Industry

Fracking firm Third Energy records loss of £3.4m in delayed 2016 accounts

KM8 from KM Claire Head1

Third Energy’s fracking site at Kirby Misperton. Photo: Claire Head

The company behind plans to frack at Kirby Misperton in North Yorkshire released its long-awaited 2016 accounts this morning, declaring a loss of £3.405m.

The accounts, due more than four months ago, showed Third energy UK Gas Ltd, owed £55.7m to parent and sister companies.

The delay in publishing the accounts was cited by the Business Secretary, Greg Clark, last week as one of the reasons there had been no final decision on whether fracking should be approved at Kirby Misperton. Mr Clark said he had asked for further checks on Third Energy’s financial resilience. DrillOrDrop report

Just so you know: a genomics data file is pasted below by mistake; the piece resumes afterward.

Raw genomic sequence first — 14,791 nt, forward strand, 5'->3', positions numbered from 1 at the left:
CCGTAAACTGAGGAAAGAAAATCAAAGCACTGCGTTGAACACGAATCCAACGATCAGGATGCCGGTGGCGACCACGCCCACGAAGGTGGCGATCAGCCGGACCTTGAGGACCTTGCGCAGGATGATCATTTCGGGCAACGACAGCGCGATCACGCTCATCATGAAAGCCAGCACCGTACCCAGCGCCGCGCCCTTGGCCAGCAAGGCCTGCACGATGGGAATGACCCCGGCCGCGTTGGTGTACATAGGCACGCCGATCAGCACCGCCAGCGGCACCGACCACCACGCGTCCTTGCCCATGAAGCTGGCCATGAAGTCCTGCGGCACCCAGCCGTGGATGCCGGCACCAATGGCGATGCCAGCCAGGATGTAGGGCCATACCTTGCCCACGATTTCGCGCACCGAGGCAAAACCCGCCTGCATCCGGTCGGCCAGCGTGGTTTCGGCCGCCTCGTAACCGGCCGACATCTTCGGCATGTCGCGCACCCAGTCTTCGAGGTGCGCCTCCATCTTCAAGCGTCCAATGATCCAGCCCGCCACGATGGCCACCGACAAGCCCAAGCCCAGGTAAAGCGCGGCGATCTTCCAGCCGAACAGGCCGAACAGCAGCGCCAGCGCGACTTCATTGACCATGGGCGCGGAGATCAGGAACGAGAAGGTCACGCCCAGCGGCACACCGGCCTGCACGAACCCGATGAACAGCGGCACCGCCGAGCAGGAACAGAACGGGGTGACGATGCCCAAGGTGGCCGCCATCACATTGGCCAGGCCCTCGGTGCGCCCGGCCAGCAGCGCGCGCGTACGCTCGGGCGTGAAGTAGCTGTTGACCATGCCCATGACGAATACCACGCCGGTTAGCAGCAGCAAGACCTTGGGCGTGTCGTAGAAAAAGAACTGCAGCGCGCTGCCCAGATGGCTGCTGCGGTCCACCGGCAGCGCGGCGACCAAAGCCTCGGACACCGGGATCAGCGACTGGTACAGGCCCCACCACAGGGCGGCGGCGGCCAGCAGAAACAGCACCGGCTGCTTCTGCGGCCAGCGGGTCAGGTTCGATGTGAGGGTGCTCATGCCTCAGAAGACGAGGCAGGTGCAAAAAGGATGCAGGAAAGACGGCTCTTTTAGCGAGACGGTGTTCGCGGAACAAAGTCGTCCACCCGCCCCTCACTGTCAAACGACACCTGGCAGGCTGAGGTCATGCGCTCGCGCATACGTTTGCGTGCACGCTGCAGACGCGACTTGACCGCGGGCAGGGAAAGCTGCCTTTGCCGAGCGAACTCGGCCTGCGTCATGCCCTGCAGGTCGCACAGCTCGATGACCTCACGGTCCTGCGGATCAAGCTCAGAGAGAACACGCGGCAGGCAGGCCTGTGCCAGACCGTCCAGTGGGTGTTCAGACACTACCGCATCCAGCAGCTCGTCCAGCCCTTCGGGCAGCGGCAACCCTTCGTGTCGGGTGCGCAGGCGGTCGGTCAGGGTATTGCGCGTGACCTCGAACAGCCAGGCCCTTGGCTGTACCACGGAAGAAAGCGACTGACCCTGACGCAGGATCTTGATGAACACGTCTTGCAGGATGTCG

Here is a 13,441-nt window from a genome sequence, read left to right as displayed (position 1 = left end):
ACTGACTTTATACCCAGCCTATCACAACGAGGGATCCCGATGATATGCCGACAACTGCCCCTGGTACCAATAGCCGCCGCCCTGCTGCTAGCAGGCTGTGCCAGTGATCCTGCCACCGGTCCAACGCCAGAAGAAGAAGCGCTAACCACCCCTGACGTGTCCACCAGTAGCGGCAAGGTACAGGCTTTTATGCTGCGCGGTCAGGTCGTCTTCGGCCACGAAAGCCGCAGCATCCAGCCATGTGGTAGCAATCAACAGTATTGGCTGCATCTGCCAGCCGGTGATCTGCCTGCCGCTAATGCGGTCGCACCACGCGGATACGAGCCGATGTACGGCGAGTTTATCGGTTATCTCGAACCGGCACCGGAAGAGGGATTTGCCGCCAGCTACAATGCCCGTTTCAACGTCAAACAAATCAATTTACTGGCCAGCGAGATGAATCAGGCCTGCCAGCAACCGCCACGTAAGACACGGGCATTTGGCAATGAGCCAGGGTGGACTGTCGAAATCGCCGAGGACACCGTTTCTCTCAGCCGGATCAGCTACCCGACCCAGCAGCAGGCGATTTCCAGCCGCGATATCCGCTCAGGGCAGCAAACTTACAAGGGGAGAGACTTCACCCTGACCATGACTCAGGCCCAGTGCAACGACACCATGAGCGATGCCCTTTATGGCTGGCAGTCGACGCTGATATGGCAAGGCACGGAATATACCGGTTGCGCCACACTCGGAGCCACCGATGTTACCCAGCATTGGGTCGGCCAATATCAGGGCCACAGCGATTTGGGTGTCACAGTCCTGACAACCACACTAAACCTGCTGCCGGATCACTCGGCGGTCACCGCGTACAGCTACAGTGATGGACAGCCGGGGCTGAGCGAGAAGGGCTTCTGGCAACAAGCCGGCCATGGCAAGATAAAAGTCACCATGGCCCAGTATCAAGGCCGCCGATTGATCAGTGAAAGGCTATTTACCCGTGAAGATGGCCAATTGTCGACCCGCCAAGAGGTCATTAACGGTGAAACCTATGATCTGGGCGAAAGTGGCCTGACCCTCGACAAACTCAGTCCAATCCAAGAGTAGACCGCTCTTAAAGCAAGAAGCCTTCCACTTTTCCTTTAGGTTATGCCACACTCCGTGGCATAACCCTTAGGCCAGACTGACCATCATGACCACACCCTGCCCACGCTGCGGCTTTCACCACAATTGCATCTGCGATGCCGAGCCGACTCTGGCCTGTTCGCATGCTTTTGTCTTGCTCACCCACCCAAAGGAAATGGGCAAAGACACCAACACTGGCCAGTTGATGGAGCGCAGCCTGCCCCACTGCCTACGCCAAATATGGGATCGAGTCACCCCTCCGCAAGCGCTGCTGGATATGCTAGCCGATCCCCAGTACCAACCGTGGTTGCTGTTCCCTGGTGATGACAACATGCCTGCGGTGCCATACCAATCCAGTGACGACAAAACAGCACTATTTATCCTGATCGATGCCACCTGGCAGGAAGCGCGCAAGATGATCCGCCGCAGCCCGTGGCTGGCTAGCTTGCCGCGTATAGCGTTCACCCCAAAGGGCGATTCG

Details

The total loss for the year to the end of December 2016 was down by 12% on the 2015 figure, continuing a trend since 2014.

Turnover was £757,000, up 76% on 2015, but still below the 2014 figure of £897,000.

The total owed to companies in the group increased by 10% or £4.8m.

The amount owed to the parent company, the Cayman Islands-based Third Energy Holdings, was £48.16m. This was up from £44.475m in 2015 and £40.667m in 2014.

According to the accounts, this sum is repayable on demand. But the directors of Third Energy Holdings had confirmed it was “not their intention to seek repayment of this amount within the 12 months following the signing of these accounts”.

Third Energy UK Gas Ltd said in the accounts:

“The directors believe that, with the continued support of its parent company, the Company can continue as a going concern, and has the necessary funding available to ensure that it continues to trade on the going concern basis, for the reasonably foreseeable future.”

Tax asset